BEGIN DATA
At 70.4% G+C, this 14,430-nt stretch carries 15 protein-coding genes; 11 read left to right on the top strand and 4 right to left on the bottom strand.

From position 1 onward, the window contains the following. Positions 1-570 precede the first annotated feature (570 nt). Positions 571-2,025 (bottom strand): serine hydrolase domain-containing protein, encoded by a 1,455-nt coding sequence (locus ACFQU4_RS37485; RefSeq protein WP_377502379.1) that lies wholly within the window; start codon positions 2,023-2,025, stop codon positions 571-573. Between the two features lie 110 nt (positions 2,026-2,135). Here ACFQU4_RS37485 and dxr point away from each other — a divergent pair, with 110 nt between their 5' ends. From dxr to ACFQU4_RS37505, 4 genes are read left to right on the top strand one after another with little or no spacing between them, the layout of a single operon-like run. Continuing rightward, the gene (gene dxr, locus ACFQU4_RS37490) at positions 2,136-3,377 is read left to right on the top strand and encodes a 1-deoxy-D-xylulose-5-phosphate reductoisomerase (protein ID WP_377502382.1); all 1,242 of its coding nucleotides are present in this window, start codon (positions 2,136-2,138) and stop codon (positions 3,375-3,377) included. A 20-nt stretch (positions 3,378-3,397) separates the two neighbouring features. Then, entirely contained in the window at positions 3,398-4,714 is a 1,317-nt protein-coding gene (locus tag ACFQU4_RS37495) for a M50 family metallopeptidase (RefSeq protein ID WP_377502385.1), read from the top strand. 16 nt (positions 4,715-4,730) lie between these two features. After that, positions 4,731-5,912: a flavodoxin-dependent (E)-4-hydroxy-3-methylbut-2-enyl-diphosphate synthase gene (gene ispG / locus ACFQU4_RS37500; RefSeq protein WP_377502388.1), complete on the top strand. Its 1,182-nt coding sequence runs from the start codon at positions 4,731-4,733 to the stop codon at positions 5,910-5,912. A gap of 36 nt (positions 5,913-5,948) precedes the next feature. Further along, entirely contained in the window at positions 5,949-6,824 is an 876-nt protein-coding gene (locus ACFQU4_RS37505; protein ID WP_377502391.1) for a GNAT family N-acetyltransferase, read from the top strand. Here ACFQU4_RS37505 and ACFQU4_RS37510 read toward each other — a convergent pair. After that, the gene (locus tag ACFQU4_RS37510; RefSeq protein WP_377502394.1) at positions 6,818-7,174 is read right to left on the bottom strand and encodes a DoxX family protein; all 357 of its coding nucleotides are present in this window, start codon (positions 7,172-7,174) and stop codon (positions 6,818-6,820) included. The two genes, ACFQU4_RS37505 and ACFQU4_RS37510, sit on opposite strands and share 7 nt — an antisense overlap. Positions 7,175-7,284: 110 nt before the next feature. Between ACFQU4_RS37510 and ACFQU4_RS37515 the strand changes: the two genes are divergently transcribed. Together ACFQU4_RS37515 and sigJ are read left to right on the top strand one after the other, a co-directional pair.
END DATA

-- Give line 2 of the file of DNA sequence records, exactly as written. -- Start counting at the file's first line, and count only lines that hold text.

From position 1 onward, the window contains the following. Positions 1-570 precede the first annotated feature (570 nt). Positions 571-2,025 (bottom strand): serine hydrolase domain-containing protein, encoded by a 1,455-nt coding sequence (locus ACFQU4_RS37485; RefSeq protein WP_377502379.1) that lies wholly within the window; start codon positions 2,023-2,025, stop codon positions 571-573. Between the two features lie 110 nt (positions 2,026-2,135). Here ACFQU4_RS37485 and dxr point away from each other — a divergent pair, with 110 nt between their 5' ends. From dxr to ACFQU4_RS37505, 4 genes are read left to right on the top strand one after another with little or no spacing between them, the layout of a single operon-like run. Continuing rightward, the gene (gene dxr, locus ACFQU4_RS37490) at positions 2,136-3,377 is read left to right on the top strand and encodes a 1-deoxy-D-xylulose-5-phosphate reductoisomerase (protein ID WP_377502382.1); all 1,242 of its coding nucleotides are present in this window, start codon (positions 2,136-2,138) and stop codon (positions 3,375-3,377) included. A 20-nt stretch (positions 3,378-3,397) separates the two neighbouring features. Then, entirely contained in the window at positions 3,398-4,714 is a 1,317-nt protein-coding gene (locus tag ACFQU4_RS37495) for a M50 family metallopeptidase (RefSeq protein ID WP_377502385.1), read from the top strand. 16 nt (positions 4,715-4,730) lie between these two features. After that, positions 4,731-5,912: a flavodoxin-dependent (E)-4-hydroxy-3-methylbut-2-enyl-diphosphate synthase gene (gene ispG / locus ACFQU4_RS37500; RefSeq protein WP_377502388.1), complete on the top strand. Its 1,182-nt coding sequence runs from the start codon at positions 4,731-4,733 to the stop codon at positions 5,910-5,912. A gap of 36 nt (positions 5,913-5,948) precedes the next feature. Further along, entirely contained in the window at positions 5,949-6,824 is an 876-nt protein-coding gene (locus ACFQU4_RS37505; protein ID WP_377502391.1) for a GNAT family N-acetyltransferase, read from the top strand. Here ACFQU4_RS37505 and ACFQU4_RS37510 read toward each other — a convergent pair. After that, the gene (locus tag ACFQU4_RS37510; RefSeq protein WP_377502394.1) at positions 6,818-7,174 is read right to left on the bottom strand and encodes a DoxX family protein; all 357 of its coding nucleotides are present in this window, start codon (positions 7,172-7,174) and stop codon (positions 6,818-6,820) included. The two genes, ACFQU4_RS37505 and ACFQU4_RS37510, sit on opposite strands and share 7 nt — an antisense overlap. Positions 7,175-7,284: 110 nt before the next feature. Between ACFQU4_RS37510 and ACFQU4_RS37515 the strand changes: the two genes are divergently transcribed. Together ACFQU4_RS37515 and sigJ are read left to right on the top strand one after the other, a co-directional pair.